Sea Turtles Turning Female With Warmer Climate

Sea Turtles

As world temperatures rise due to global warming, many animals are being affected, both positively and negatively. The publication Nature Climate Change is publishing research on Monday that states that the population of sea turtles will begin turning its numbers to have a greater proportion of females with the emergence of a warmer climate.

The reason for this phenomenon is that for many reptilian species, the sex of offspring is directly affected by the temperature at which eggs are incubated. For sea turtles, the temperature at which more female offspring are produced than male is 29 degrees Celsius, or about 84 degrees fahrenheit. After 30.5 degrees is reached, all offspring become female. This has been evidenced by the study of differently colored beaches and their respective rates of male and female offspring. Beaches with darker sand, which naturally hold more heat from the sun due to their darker pigmentation, produce more than 93 percent female offspring, whereas beaches with lighter sand produce just over 70 percent females.

An increase in the female population comes about, the short-term effects will be an increase in population growth. As male sea turtles reproduce more frequently than females do, a greater amount of females in the population means that there is more potential for children. This would benefit turtles in the short-term future, as population rates have been decreasing. One species in particular, the Green turtles of the Caribbean, will have greater benefit from a population increase, as the current population is less than 1 percent of what it was originally.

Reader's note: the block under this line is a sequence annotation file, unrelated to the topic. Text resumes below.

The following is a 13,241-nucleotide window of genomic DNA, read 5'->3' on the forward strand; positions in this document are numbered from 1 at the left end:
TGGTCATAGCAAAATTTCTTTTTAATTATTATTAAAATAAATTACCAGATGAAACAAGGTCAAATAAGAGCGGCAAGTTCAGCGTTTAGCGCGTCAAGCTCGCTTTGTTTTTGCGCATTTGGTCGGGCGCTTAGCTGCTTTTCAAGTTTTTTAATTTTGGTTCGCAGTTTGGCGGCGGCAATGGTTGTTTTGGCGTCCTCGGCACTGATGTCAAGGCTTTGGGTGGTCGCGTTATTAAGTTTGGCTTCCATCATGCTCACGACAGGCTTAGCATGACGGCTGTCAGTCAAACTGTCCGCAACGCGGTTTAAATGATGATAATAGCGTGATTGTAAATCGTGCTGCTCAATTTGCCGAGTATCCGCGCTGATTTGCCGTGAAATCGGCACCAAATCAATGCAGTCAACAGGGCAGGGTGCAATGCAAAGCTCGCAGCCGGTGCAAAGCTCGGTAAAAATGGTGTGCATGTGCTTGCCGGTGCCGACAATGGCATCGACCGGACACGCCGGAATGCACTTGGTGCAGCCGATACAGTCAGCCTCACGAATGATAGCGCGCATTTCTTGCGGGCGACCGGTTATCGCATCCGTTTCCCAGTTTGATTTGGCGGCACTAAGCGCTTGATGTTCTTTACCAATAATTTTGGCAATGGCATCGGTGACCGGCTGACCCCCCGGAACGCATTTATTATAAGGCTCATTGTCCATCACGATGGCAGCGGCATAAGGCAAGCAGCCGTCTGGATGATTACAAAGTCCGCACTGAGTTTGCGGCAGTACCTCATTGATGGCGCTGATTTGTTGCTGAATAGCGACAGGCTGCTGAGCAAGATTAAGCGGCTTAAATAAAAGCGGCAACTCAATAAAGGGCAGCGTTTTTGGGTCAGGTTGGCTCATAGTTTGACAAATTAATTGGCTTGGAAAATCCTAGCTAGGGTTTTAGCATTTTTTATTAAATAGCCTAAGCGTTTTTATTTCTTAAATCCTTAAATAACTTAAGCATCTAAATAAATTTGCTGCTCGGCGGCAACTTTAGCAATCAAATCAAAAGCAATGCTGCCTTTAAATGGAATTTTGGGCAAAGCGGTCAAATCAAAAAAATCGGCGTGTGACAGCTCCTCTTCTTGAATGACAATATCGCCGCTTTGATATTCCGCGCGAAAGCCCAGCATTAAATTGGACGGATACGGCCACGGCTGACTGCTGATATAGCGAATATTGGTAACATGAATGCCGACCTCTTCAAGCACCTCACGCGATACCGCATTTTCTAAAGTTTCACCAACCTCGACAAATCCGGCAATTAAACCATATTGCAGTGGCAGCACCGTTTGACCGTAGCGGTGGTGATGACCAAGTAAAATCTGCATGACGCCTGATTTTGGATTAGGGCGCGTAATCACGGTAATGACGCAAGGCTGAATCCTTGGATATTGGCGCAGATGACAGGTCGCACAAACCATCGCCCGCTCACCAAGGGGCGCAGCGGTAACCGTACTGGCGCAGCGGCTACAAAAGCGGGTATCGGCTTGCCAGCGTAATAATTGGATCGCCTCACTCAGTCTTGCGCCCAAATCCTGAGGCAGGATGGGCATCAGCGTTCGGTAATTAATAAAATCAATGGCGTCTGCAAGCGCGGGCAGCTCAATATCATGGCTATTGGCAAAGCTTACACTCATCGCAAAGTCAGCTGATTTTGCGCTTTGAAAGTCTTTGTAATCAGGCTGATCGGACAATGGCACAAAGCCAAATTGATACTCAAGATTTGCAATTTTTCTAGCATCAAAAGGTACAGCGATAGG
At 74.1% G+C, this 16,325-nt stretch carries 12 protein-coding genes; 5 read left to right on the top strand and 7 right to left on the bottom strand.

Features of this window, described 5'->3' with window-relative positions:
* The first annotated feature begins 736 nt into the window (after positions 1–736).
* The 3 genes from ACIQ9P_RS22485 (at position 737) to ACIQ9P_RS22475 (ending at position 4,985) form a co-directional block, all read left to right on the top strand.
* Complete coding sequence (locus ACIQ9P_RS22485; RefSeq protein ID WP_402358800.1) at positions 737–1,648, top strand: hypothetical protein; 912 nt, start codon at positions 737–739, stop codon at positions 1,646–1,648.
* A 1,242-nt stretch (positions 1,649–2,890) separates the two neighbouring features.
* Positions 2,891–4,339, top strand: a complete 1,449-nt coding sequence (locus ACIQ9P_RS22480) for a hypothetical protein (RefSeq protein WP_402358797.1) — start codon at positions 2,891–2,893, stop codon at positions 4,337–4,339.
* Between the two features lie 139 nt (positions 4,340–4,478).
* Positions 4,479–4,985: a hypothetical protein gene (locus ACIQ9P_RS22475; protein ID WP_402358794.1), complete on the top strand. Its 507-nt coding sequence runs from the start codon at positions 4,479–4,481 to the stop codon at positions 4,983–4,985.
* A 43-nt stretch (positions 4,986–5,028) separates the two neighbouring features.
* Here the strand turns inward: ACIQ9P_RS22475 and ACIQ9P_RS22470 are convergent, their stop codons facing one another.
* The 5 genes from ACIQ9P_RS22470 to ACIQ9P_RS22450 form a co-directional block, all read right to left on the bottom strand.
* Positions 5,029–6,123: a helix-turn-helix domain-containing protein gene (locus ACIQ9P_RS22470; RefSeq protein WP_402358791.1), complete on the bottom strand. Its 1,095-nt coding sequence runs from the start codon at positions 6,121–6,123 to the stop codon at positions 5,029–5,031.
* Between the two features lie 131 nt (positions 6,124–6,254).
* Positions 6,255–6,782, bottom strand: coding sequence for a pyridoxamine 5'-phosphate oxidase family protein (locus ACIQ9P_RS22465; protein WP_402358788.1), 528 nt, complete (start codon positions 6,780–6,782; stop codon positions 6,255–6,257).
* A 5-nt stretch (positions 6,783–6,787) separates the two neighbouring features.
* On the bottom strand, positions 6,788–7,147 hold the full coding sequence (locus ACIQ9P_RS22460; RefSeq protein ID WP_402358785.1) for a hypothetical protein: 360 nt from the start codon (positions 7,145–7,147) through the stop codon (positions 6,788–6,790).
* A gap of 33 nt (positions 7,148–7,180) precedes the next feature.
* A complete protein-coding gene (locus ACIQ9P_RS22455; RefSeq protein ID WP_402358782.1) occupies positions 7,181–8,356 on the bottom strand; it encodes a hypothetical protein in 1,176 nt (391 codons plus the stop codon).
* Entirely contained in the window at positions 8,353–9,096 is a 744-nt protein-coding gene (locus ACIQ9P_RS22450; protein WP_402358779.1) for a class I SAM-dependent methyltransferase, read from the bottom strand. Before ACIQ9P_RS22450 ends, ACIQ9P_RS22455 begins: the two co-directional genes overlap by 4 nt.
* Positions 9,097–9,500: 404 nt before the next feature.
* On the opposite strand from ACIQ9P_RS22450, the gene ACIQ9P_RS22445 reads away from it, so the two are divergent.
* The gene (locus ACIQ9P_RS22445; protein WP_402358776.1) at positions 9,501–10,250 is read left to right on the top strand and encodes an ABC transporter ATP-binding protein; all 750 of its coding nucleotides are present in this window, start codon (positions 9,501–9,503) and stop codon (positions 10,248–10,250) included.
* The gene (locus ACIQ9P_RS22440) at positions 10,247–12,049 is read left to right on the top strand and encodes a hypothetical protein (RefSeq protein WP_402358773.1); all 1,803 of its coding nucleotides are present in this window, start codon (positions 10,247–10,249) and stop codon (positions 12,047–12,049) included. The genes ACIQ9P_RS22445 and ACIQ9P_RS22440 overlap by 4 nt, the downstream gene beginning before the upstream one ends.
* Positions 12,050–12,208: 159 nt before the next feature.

In the short-term, this will allow sea turtles to replenish their numbers, which have been dramatically reduced due to poaching and unrelated fishing operations. Though turtles are legally protected against hunting, the shells, eggs, and other parts of turtles continue to be sold illegally.

A concern raised by scientists regarding this possibility is that, if temperatures reach 30.5 degrees, the lack of males being born in the sea turtle population would lead to extinction. Graeme Hays, one of the authors of the report, stated while a warmer climate will provide a short-term population increase will provide some breathing room, the long-term results with sea turtles turning female will be more serious. It is estimated that populations of the creatures will not become dangerously low within the next 150 years, as populations are expected to increase due to an increasing number of females before beginning to drop.

Additional concerns involve the other effects of global warming that sea turtles will face. Extreme weather events, such as storm surges, are predicted to increase as climate change continues, which can disrupt nesting areas, or even destroy them in more severe cases. Higher temperatures in the ocean could lead to lower growth of sea grasses, which would threaten the food supply of sea turtles as well.

Rising sea levels will reduce the area of beaches that are above water, which means that the number of available places for turtles to lay their eggs decreases as sea levels continue to rise. Ocean currents could also be affected by global warming, which would alter the migratory patterns of turtles, and could lead hatchlings to dangerous areas of the sea.

If  turtle populations continue to gradually turnout more female with the Earth’s transition into a warmer climate, the potential exists for a short-term benefit to the population. However, the long-term threat of extinction and other detrimental effects from global warming could outweigh the short-term benefit that sea turtles will experience.

By Joseph Chisarick

ABC Science
Sydney Morning Herald
Business Insider Australia
National Geographic

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